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difference between rhombus and square
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From Wikipedia
In mathematics, the difference of two squares, or the difference of perfect squares, is when a number is squared, or multiplied by itself, and is then subtracted from another squared number. It refers to the identity
 a^2b^2 = \left(ab\right)\left(a+b\right)
from elementary algebra.
Proof
The proof is straightforward, starting from the RHS: apply the distributive law to get a sum of four terms, and set as an application of the commutative law. The resulting identity is one of the most commonly used in all of mathematics.
 ba  ab = 0\,\!
The proof just given indicates the scope of the identity in abstract algebra: it will hold in any commutative ringR.
Also, conversely, if this identity holds in a ringR for all pairs of elements a and b of the ring, then R is commutative. To see this, we apply the distributive law to the righthand side of the original equation and get
 a^2  ab + ba  b^2\,\!
and if this is equal to a^2  b^2, then we have
 a^2  ab + ba  b^2  \left(a^2  b^2\right) = 0\,\!
and by associativity and the rule that rr=0, we can rewrite this as
 ba  ab = 0.\,\!
If the original identity holds, then, we have ba  ab = 0 for all pairs a, b of elements of R, so the ring R is commutative.
In geometry
The difference of two squares can also be illustrated geometrically as the difference of two square areas in a plane. In the diagram, the shaded part represents the difference between the areas of the two squares, i.e. a^2  b^2\,\!. The area of the shaded part can be found by adding the areas of the two rectangles; a(ab) + b(ab)\,\!, which can be factorized to (a+b)(ab)\,\!. Therefore a^2  b^2 = (a+b)(ab)\,\!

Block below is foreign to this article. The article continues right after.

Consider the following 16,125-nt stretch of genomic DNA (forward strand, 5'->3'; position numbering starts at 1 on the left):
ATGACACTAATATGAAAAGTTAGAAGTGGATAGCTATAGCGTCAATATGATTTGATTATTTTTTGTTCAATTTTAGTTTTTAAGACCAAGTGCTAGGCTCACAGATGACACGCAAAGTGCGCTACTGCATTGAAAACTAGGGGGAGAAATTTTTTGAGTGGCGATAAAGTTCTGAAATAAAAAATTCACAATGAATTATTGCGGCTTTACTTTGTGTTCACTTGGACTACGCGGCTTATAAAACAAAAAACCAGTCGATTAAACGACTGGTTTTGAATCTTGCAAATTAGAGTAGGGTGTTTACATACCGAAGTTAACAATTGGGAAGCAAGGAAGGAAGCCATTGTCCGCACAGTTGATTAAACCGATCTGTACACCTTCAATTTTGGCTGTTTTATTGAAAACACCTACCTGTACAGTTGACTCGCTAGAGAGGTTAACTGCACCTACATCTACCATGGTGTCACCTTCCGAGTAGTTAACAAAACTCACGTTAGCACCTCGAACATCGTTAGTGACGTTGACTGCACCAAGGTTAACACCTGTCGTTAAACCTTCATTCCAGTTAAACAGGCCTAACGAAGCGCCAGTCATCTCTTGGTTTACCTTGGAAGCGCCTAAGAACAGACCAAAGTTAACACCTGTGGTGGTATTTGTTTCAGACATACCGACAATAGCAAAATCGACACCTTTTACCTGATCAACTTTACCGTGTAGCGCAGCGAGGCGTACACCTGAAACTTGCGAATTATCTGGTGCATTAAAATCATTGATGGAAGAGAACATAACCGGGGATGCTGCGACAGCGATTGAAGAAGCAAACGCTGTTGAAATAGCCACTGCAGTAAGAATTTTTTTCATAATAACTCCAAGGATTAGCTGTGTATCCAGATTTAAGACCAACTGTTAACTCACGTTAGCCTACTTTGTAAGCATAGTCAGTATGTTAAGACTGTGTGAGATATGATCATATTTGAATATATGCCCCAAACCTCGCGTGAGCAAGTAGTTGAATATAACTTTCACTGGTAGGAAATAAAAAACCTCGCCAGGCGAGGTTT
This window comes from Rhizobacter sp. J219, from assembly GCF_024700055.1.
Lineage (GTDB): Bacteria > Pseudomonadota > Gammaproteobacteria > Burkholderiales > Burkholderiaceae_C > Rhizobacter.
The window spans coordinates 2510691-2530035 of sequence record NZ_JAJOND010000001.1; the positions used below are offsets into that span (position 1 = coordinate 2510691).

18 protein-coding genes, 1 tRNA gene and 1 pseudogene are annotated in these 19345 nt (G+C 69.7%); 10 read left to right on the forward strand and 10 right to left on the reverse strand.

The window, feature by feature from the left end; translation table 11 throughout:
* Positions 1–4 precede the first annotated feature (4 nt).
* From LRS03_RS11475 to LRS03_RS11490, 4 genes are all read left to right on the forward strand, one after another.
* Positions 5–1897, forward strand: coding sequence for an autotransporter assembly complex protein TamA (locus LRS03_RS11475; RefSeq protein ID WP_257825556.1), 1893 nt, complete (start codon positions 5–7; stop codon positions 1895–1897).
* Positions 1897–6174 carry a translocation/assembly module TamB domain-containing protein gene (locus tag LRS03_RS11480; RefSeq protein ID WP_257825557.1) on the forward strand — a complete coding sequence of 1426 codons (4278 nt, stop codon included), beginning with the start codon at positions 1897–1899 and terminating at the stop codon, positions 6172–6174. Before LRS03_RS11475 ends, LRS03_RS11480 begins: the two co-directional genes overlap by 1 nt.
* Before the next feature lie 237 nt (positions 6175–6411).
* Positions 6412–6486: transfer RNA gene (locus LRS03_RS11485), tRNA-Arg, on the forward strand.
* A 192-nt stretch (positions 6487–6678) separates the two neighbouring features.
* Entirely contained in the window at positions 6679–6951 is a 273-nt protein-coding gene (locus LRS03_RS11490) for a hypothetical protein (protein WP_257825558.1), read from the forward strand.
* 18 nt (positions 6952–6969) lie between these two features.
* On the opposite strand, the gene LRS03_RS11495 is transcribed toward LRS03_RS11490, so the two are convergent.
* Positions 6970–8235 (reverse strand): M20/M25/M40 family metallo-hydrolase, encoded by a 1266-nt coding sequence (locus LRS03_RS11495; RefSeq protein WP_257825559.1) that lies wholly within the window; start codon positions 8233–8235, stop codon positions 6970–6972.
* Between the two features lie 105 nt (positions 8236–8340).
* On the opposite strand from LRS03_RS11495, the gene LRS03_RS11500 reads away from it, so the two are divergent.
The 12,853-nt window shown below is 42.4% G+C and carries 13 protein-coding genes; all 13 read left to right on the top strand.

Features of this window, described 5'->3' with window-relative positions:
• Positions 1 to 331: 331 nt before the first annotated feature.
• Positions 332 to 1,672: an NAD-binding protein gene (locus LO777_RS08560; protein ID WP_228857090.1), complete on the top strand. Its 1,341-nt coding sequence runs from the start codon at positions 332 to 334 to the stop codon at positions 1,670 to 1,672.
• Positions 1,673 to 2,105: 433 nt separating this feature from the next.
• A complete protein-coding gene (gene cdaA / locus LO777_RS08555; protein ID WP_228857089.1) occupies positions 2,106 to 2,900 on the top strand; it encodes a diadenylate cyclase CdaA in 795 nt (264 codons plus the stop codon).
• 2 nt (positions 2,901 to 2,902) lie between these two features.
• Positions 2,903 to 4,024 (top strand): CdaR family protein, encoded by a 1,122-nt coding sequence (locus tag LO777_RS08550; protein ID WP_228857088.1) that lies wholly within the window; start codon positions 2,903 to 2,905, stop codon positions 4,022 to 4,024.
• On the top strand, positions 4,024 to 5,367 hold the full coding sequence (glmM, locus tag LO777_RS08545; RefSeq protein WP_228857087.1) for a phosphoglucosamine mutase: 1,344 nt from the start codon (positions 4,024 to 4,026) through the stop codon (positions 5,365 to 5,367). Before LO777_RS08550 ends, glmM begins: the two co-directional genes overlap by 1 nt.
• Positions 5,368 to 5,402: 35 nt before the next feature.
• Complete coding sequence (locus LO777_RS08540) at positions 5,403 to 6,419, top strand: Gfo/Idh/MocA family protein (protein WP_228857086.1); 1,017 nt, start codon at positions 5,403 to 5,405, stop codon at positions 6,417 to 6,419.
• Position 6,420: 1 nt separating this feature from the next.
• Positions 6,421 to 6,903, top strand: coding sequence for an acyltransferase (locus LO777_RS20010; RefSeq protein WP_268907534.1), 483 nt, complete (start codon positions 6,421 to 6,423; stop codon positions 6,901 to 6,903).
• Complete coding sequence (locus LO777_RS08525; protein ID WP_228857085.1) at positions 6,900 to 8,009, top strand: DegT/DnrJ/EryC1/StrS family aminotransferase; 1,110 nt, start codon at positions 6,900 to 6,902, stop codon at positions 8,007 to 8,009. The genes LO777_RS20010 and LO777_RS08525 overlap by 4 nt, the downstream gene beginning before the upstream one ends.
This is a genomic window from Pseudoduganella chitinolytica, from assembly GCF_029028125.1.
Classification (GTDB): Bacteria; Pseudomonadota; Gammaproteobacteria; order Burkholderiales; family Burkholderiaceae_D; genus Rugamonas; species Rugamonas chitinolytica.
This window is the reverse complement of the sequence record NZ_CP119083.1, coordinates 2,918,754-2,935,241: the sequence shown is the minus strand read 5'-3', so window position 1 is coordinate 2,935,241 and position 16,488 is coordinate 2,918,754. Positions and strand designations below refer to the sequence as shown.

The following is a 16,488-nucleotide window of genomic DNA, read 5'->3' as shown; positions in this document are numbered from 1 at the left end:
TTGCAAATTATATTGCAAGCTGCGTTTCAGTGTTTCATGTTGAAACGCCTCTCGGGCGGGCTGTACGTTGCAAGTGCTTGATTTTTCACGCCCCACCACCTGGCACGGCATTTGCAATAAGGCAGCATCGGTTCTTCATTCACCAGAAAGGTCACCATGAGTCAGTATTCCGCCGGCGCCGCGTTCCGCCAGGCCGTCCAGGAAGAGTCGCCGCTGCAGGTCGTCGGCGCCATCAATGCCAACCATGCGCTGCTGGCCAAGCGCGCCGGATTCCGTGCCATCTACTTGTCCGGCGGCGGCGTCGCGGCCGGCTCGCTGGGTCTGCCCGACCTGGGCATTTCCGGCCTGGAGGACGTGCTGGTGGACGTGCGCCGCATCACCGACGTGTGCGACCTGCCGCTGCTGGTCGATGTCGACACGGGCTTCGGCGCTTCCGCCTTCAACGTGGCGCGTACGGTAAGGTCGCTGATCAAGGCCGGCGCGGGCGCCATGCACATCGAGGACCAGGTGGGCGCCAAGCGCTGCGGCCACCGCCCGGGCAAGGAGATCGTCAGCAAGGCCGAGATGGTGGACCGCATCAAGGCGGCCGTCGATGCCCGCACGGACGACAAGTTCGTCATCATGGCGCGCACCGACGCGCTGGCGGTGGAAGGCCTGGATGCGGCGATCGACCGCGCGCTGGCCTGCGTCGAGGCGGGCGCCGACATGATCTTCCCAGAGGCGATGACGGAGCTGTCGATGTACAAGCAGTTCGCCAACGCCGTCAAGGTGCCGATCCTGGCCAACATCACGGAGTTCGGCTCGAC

Uses
Complex number case: sum of two squares
The difference of two squares is used to find the linear factors of the sum of two squares, using complex number coefficients.
For example, the root of z^2 + 5\,\! can be found using difference of two squares:
 z^2 + 5\,\!
 = z^2  (\sqrt{5})^2
 = z^2  (i\sqrt5)^2
 = (z + i\sqrt5)(z  i\sqrt5)
Therefore the linear factors are (z + i\sqrt5) and (z  i\sqrt5).
Rationalising denominators
The difference of two squares can also be used in the rationalising of irrationaldenominators. This is a method for removing surds from expressions (or at least moving them), applying to division by some combinations involving square roots.
For example: The denominator of \dfrac{5}{\sqrt{3} + 4}\,\! can be rationalised as follows:
 \dfrac{5}{\sqrt{3} + 4}\,\!
 = \dfrac{5}{\sqrt{3} + 4} \times \dfrac{\sqrt{3}  4}{\sqrt{3}  4}\,\!
 = \dfrac{5(\sqrt{3}  4)}{(\sqrt{3} + 4)(\sqrt{3}  4)}\,\!
 = \dfrac{5(\sqrt{3}  4)}{\sqrt{3}^2  4^2}\,\!
 = \dfrac{5(\sqrt{3}  4)}{3  16}\,\!
 = \dfrac{5(\sqrt{3}  4)}{13}\,\!
Here, the irrational denominator \sqrt{3} + 4\,\! has been rationalised to 13\,\!.
From Yahoo Answers
Answers:The answer is A. A rhombus is a parallelogram with 4 equal sides, but not necessarily connected via right angles. For what it's worth, a square is technically a rhombus.
Answers:Right angles. A trapezoid is a quadrilateral (foursided polygon) that has two of the sides parallel. In an isosceles trapezoid this is still true, but the other two sides are of equal length, and the base angles are equal as well.
Answers:1) A rhombus has four sides of equal length. It is a parallelogram, that is the first and third sides are parallel and the second and fourth sides are parallel. The only difference between a rhombus and a square is that the square must have 4 90 degree angle, while the rhombus has n degrees, 180  n degrees, n degrees, and 180  n degrees where n is any angle such that 0 < n < 180.  2) A regular hexagon has all six angles equal to 120 degrees. The other five angles add up to 5 * 120 = 600 degrees.  3) A heptagon has seven sides and a regular heptagon has seven equal sides. So the "distance around the heptagon" is 7 * 112 = 784 inches.  4) A pentagon has five sides and a regular pentagon has 5 equal sides. So the perimeter is: 5 * 24 = 120 inches. .
Answers:A diamond with sides of equal length is a rhombus.
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